This public sculpture is made of innovative materials such as carbon fiber, fiberglass, epoxy resin.
Size : 6.8m long, 3.4m wide and 3.8m high. 2011 to 2015.
Tasos : “This is the first public sculpture addressing the consequences of the global financial crisis which began in 2007-8. It is placed on Vouliagmenis Avenue in Athens, Greece. It consists of a graph line sloping downwards, which crashes into the ground, as well as a man sitting (or about to fall) with his body leaning forward, and his facial features really tense. The man is missing one shoe, while two other shoes lie on the ground below. The mystery of the three shoes, as well as other symbolisms of the sculpture invite the viewer to decode them and take part in it by analyzing them.
The sculpture is an attempt to capture the collective memory and cry of society against the socio-economic crisis caused by ‘Casino Capitalism’. The sculpture portrays a vivid image, a strong symbol of the impact of the crisis on society and people. Its main objective is to present in the most vivid and imminent manner the consequences of the crisis, focusing mainly on man's suffering and expresses the way he lives through it with a view to portraying its multidimensional human character.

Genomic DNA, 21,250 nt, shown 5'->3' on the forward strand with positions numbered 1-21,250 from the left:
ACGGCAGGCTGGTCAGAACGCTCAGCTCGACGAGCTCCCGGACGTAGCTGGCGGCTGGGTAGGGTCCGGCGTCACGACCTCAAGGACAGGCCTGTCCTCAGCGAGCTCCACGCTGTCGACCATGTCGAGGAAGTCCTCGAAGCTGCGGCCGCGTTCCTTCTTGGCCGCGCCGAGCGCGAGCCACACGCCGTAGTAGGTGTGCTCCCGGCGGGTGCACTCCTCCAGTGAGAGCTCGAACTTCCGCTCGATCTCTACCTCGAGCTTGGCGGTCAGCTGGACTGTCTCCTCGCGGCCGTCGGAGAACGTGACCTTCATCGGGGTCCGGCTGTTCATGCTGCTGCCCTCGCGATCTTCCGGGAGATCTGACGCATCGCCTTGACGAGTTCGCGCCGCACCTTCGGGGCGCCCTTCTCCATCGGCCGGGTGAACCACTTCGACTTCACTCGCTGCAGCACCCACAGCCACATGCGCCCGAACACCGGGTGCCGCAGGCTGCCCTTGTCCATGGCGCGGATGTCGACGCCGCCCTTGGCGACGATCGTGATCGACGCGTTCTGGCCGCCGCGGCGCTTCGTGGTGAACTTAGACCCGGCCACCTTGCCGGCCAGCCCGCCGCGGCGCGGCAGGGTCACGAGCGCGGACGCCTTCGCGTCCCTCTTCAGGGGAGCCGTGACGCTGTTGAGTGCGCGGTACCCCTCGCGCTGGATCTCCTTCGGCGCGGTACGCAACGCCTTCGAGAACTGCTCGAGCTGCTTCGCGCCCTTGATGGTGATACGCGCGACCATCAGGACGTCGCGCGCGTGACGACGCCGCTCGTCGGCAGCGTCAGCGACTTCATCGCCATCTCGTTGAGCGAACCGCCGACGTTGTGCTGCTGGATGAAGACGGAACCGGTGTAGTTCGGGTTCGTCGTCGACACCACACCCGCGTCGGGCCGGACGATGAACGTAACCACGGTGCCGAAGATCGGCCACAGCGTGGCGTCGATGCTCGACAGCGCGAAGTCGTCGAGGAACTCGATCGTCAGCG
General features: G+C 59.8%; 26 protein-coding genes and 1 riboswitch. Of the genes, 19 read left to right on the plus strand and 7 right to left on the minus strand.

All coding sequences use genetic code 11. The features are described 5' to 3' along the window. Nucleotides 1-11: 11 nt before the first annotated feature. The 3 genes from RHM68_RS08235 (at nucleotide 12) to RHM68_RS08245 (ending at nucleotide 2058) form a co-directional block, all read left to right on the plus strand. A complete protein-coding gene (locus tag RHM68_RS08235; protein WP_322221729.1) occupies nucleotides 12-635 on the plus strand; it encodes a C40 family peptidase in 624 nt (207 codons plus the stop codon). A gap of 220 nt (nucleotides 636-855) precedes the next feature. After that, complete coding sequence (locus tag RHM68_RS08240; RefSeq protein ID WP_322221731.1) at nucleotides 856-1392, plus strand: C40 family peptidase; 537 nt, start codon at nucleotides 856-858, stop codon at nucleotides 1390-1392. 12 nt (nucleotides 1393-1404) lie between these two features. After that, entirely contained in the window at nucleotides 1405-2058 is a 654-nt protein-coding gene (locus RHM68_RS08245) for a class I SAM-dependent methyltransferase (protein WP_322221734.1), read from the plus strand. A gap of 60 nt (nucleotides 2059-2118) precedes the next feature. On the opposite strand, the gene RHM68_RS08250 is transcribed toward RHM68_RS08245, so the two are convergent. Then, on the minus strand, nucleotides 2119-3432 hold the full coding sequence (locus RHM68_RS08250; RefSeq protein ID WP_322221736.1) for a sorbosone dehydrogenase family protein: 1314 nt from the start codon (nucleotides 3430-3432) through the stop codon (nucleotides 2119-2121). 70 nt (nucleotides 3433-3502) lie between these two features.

The main purpose of the sculpture is to convey to all of us an eternal message, that as crises have occurred throughout history, we are obliged to learn from our mistakes in order to prevent them in the future, keeping always in mind the dramatic consequences of crises on people and society.
Tasos conceived the idea in 2011 for creating a sculpture addressing the crisis. His intention was to donate the sculpture to the Greek state so that it would be publicly accessible. However, finding a municipality (local authority) to accept his proposal proved to be a time-consuming and challenging task. For three years the municipalities were rejecting him because they didn’t want to have a sculpture about the crisis. Eventually the municipality of Hellenikon-Argyroupolis accepted the donation of the sculpture. Tasos worked for 18 months constructing the sculpture and its unveiling took place on 26 April 2015."